On August 10, 1889, the Constitutional Convention took up the committee's proposals. Mr. Turner moved to strike the words “educational institutions” from section 3 and insert “common schools.” The motion passed. Journal at 328. Mr. Bowen moved to strike “any State or University” from section 5 and insert the words “other state educational.” The motion passed. Journal at 330. Mr. Lindsley offered an additional section to article IX that would have pertained to the University of Washington:
The University of Washington shall constitute a public trust and its organization and government shall be subject to legislative control, but it shall forever be independent and free from partisan and sectarian influence.
Journal at 330. Mr. Lindsley's proposed section was not adopted.
In the end, article IX was left devoid of references to higher education. These institutions were instead addressed in article XIII:
Educational ․ and such other institutions as the public good may require, shall be fostered and supported by the state, subject to such regulations as may be provided by law. The regents, trustees, or commissioners of all such institutions existing at the time of the adoption of this Constitution, and of such as shall thereafter be established by law, shall be appointed by the governor, by and with the advice and consent of the senate; and upon all nominations made by the governor, the question shall be taken by ayes and noes, and entered upon the journal.
Article XIII. See 1967 Op. Att'y Gen. 101, at 3 n. 2 (article XIII addresses governance of institutions of higher education).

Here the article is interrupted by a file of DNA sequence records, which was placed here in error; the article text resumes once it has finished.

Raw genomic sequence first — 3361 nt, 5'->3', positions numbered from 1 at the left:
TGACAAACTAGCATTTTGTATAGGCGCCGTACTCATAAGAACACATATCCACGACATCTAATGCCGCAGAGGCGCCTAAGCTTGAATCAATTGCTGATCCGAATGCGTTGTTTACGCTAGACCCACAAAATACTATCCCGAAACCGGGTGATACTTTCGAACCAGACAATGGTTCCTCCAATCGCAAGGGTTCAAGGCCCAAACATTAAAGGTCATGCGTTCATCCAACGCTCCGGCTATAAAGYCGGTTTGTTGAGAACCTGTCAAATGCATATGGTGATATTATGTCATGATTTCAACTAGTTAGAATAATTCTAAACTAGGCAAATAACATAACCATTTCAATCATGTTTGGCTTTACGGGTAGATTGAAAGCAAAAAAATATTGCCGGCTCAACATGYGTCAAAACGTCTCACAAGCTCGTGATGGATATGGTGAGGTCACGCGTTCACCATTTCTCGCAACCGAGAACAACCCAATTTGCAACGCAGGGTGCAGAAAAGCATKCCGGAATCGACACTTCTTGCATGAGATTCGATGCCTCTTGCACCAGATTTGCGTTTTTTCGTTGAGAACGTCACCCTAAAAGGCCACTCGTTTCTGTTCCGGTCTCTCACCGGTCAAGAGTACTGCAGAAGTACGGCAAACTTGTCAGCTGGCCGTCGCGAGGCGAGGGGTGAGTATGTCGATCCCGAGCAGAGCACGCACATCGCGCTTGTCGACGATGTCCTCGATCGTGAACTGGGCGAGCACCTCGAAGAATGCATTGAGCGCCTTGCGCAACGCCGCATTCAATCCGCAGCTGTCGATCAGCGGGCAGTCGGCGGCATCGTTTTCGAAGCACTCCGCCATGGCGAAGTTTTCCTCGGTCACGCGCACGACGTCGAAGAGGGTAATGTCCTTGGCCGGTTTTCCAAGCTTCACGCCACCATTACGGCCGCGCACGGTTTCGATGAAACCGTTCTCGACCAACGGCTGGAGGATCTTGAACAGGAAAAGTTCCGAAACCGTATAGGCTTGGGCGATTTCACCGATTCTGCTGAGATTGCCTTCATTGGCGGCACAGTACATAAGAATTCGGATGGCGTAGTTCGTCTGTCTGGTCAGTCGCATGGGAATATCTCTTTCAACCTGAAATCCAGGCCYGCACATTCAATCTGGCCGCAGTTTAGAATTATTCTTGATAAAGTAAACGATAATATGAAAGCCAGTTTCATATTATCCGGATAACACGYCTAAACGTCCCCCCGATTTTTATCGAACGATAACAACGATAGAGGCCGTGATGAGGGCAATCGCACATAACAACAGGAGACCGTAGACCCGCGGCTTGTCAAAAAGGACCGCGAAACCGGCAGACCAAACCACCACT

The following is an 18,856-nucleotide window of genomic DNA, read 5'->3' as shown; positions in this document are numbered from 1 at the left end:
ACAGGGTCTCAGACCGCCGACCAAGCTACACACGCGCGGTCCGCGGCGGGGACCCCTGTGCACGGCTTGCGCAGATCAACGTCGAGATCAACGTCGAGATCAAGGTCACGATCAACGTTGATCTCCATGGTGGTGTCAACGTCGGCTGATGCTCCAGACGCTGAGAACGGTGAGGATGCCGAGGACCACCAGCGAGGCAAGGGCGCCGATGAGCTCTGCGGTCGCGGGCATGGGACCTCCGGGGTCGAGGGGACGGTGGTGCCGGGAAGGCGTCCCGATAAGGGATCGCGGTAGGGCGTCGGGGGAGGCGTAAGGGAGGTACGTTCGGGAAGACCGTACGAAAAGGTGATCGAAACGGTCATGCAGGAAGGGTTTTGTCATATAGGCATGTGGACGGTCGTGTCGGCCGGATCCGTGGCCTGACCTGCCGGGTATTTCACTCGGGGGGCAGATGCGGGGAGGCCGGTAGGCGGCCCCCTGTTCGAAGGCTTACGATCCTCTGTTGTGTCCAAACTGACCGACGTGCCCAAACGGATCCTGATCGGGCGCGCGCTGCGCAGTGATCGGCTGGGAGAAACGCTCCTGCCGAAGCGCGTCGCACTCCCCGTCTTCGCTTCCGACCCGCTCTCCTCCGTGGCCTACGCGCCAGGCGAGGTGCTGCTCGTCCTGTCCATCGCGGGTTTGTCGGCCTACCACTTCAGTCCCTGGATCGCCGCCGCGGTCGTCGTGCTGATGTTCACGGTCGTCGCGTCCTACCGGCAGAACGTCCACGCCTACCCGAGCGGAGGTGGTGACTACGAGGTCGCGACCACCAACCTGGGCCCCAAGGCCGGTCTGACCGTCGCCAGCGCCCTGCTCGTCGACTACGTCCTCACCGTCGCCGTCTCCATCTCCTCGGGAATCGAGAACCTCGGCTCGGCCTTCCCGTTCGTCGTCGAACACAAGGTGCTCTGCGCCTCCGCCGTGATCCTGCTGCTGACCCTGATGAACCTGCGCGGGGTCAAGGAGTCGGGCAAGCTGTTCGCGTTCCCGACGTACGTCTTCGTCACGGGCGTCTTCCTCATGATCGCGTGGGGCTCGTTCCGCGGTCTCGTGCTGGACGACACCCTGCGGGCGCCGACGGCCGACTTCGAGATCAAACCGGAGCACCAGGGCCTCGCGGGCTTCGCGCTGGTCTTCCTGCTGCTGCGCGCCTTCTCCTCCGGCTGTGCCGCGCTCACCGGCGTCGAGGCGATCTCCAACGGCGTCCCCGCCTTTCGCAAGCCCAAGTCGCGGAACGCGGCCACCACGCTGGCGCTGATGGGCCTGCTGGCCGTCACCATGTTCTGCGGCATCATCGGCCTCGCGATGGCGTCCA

Based on the abundance of structural and historical evidence available, we hold that article IX, section 4 was not intended to apply to institutions of higher education. Accordingly, it is unnecessary for us to address other questions raised with respect to this constitutional provision.
In reaching our conclusion, we affirm our prior decisions in Litchman and DeFunis and overrule Weiss and Graham to the extent that they conflict with our analysis here. Nothing in today's decision is intended to disturb this court's holding in Weiss as it relates to common school.
B. Article I, section 11
Although the issue was not reached by the trial court, respondent additionally contends that the EOG Program violates article I, section 11 of the Washington State Constitution. That section provides in part:
No public money or property shall be appropriated for or applied to any religious worship, exercise or instruction, or the support of any religious establishment․
Art. I, § 11.
The terms “appropriated” and “applied” modify religious worship, exercise or instruction, and the support of any religious establishment. Thus, what article I, section 11 prohibits is the “appropriation” or “application” of public money to any of these enumerated purposes.
This court recently held that the terms “appropriated” and “applied” as used in article I, section 11
require one to determine whether our government has purposefully transferred, or made available, money or property for the defined objective. Ultimate utilization of the money or property is a necessary but insufficient part of the constitutional test; a religious purpose is the key.
Without proceeding further it is at once apparent that the appropriation of money, or application of property, to effectuate any objective other than religious worship, exercise, instruction, or religious establishment is not within the prohibition.
Malyon, 131 Wash.2d at 799-800, 935 P.2d 1272.
Regardless of the ultimate impact of the EOG Program, it is clear that it was not enacted with the “objective” of aiding religious establishment and it has no “religious purpose.” Given the obvious purpose of the EOG Program, the trial court appropriately found that
[t]he funds issued under the terms of Chapter 28B.101 RCW and the administrative regulations adopted pursuant thereto are issued to students to assist them in completing a four year undergraduate degree. The purpose of this legislation and the funds issued to students pursuant to it is entirely secular.
CP at 1099-1100.